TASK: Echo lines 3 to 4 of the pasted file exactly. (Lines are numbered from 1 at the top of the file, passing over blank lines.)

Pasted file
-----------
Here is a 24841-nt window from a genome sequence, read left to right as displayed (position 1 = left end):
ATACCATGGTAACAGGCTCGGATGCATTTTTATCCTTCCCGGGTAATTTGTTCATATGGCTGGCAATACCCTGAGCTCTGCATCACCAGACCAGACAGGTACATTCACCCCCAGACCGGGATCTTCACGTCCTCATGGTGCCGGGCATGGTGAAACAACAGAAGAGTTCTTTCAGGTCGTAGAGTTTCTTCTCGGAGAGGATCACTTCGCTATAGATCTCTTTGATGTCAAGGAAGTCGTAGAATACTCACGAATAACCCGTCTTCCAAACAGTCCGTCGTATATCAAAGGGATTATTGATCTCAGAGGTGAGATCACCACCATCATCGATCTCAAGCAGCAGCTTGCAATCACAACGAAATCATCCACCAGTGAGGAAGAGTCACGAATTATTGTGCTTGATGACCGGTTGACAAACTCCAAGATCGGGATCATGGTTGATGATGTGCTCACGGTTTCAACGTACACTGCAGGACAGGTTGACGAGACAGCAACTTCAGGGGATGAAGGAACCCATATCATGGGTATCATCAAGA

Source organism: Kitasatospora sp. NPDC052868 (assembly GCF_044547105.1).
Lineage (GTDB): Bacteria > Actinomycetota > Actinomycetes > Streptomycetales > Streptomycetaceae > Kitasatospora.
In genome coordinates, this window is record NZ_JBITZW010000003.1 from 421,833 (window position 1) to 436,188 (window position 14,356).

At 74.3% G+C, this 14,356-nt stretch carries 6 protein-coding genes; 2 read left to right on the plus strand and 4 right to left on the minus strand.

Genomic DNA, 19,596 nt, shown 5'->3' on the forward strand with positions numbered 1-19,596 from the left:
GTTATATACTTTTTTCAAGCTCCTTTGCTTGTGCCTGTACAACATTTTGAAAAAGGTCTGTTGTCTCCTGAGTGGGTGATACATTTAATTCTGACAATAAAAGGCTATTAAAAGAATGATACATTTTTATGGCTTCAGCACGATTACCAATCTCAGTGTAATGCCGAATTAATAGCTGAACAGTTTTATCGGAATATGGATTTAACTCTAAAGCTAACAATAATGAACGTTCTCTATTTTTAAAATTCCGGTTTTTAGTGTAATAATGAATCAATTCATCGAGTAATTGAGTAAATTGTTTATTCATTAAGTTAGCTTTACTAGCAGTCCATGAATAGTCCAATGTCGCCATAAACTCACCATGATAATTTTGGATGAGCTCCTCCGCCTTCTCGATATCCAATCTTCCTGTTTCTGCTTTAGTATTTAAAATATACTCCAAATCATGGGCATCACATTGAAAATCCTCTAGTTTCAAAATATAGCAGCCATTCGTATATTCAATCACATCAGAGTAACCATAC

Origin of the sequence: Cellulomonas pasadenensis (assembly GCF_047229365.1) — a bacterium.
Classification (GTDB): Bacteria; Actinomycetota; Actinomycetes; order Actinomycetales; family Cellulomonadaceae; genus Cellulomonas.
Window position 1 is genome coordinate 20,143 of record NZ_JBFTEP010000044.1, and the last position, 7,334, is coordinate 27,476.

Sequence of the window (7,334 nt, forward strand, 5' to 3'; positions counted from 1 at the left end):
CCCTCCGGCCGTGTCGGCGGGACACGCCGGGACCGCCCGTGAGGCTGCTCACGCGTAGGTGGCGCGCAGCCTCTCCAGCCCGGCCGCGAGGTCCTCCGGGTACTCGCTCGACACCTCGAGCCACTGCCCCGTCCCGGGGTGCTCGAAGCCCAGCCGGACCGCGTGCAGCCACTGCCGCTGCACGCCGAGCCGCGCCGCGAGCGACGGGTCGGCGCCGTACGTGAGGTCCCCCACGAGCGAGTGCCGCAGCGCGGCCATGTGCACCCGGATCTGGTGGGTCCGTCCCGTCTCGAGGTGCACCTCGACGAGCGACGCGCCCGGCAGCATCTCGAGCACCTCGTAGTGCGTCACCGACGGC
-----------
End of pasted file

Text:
Source organism: Kitasatospora sp. NPDC052868 (assembly GCF_044547105.1).
Lineage (GTDB): Bacteria > Actinomycetota > Actinomycetes > Streptomycetales > Streptomycetaceae > Kitasatospora.